Source: Rediff.com

Source: Rediff.com

Admittance in the NSG: India or Pakistan?

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India applied for the Nuclear Suppliers Group (NSG membership) on 12th May, in response to which Pakistan also submitted a formal application to become an NSG member on 18thMay. Since then, India has been lobbying around internationally, gathering sympathies and collaborating with like-minded nations to support membership of India in the NSG. Indian Foreign Affairs Minister Sushma Swaraj-while in a press conference-has admitted to having spoken to 23 nations to help India acquire its goal of the NSG membership.  Pakistan, on the other hand, has only relied on maintaining a telephonic conversation with Vladimir Makei, Foreign Minister of Belarus and Yerzhan Ashikbayev, Deputy Foreign Minister of Kazakhstan. Pakistan is opposing Indian inclusion in the NSG at national level whereas diplomatic efforts at an international level are lacking

However, Pakistan still can amend its mistakes by acknowledging the diplomatic efforts of China, Turkey, Kazakhstan, and Belarus. Pakistan needs to make substantial diplomatic efforts for securing NSG membership, achievable through paying visits to allied states. Pakistan also needs to side with its all weather friend China, by reducing international pressure and supporting the Chinese stance on NSG globally. Pakistan should initiate diplomatic lobbying at international level with states like Ireland,South Africa and New Zealand, to support Pakistan’s cause.

 

Pakistan does not oppose India’s membership in the NSG as it follows a criteria-based approach. India cannot make official declaratory statements regarding Pakistan’s membership in the NSG, since India itself is waiting for its membership to be approved.

Experts all around the world are giving their views, which call for higher standards for acquiring NSG membership, which in turn, will strengthen global disarmament and the non-proliferation regime.

Nuclear experts have openly criticized both India and Pakistan’s application for membership in the NS, because, according to them, the two states fail to meet the required criteria. In this regard, India is strongly criticized by experts who reject the diplomatic efforts of USA supporting India’s bid for the NSG membership.

India has an additional privilege as it has been granted exemption in 2008 by the NSG to have full-scope international safeguards in order to be eligible for civilian nuclear trade.

However, India has been unable to meet the possible non-proliferation commitment it pledged it would adhere to. India’s civil nuclear separation is still ambiguous. Additionally, the IAEA additional protocol is quite weak compared to other developed nuclear-armed states.

Nuclear experts are of the view that the NSG would be further discredited by having country-specific exemptions from the NSG guidelines. These exemptions would damage the acute strategic balance and exacerbate the nuclear threats in the South Asian region.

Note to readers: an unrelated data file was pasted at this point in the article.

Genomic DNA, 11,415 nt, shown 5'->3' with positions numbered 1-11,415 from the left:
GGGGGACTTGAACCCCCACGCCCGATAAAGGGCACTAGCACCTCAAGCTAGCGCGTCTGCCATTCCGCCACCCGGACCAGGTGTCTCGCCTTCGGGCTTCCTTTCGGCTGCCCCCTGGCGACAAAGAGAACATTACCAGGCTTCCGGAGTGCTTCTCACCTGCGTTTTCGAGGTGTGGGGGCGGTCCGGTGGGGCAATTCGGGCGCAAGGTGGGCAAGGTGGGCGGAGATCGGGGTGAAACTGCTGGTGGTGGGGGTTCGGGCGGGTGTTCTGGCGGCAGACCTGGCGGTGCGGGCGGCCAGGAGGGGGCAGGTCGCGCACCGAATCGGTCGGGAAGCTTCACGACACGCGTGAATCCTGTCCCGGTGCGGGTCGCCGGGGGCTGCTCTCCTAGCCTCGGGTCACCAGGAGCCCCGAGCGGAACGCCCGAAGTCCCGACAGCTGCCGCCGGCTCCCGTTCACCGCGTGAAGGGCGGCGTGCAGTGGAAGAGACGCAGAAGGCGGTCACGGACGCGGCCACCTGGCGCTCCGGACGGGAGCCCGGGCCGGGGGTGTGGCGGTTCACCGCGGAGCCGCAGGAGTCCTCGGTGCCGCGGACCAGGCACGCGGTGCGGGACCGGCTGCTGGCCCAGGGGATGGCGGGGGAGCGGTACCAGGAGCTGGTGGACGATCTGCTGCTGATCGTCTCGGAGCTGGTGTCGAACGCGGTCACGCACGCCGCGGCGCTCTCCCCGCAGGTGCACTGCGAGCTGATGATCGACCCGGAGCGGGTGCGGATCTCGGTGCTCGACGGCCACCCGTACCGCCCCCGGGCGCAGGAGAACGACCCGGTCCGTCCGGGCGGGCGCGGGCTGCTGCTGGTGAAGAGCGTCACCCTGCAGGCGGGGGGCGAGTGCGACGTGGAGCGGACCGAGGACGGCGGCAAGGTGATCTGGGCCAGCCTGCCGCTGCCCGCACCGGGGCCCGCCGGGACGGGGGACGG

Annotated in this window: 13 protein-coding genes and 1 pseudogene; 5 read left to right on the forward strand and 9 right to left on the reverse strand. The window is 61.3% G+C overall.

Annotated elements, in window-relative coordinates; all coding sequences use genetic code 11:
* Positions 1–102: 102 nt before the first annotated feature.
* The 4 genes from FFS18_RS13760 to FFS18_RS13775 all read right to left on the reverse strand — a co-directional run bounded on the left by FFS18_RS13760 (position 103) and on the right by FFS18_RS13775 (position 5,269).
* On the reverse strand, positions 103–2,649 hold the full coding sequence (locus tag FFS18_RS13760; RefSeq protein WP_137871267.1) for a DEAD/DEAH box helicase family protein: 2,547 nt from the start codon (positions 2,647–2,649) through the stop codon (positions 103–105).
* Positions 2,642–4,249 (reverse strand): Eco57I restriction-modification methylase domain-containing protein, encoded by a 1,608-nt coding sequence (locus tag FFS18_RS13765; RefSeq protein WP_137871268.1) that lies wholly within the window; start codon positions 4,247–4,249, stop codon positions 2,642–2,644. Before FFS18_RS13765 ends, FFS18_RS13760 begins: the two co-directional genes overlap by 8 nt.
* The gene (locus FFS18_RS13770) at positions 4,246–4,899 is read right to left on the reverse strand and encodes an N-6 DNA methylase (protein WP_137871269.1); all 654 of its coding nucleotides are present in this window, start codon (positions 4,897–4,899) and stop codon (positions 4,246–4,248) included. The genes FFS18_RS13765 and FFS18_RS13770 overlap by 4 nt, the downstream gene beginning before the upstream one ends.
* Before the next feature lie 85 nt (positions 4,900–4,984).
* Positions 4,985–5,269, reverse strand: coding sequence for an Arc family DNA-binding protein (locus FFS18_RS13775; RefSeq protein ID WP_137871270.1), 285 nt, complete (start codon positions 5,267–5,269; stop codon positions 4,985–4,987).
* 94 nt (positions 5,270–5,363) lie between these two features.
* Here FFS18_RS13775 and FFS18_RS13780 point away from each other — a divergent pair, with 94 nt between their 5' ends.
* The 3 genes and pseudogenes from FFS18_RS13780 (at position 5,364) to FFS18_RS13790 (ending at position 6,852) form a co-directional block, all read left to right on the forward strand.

Dr. Huma Baqai, Associate Professor, Director Public Affairs and Communication and former Chairperson, Department of Social Sciences IBA Karachi endorses Pakistan’s membership in the NSG, and rightly so,  as Pakistan’s nuclear command and control is safe and well protected. Even though US-Indo economic cooperation is at its summit, USA also needs Pakistan for fulfilling its interests in South Asia. Pakistan’s Foreign Office spokesman Nafees Zakaria has said vehemently that Pakistan has opposed the country-specific exemption for NSG membership, and that Pakistan since the beginning has aimed at the policy of a criteria-based approach, treating both India and Pakistan as free and sovereign states in a non-discriminatory way. India alone cannot be considered for NSG membership;the two South Asian candidates are needed to be considered on equal footings.

Indian ministers, on the other hand, are busy convincing the Chinese government to support Indian bid for NSG membership. Indian Foreign Secretary Subramanian Jaishankar has recently visited China unannounced. However, China in response has not only opposed Indians but have also criticized major powers like the US to end their support for India, as such states only wish to gain access to sensitive and advanced nuclear technology.

Analysing the Chinese narrative, it is quite evident that China will not allow India to gain its entry in the NSG, however, the US State department has stressed Pakistan to present its NSG application in front of the group.

There is also speculation regarding the meeting of Indian PM Modi with Chinese President Xi in the coming Shanghai Cooperation Organization(SCO )summit, planned to be held in Tashkent in the next few days.

Pakistan-with its continuous efforts-has been trying to maintain balance in South Asia, and to initiate a culture of peaceful nuclear technology in the region. Pakistan urges all the NSG members to adhere to the criteria and merit-based approach for inclusion of new members. It also urges India to strengthen its nuclear safety and security standards. Since decades, Pakistan has proved itself to be a responsible nuclear state, adhering to international nuclear norms of non-proliferation. Pakistan should be treated fairly and on criteria-based approach for the NSG membership. Pakistan has a four-decade long experience of safe and secure operation of nuclear power plants. The Nuclear Suppliers Group was formed to prevent proliferation as a response to India’s first nuclear test, thus the members of the NSG should adhere to the norms of the group.

 

Sidra Khan
Sidra Khan has completed her Mphil in International Relations and is currently working as a Research Associate.

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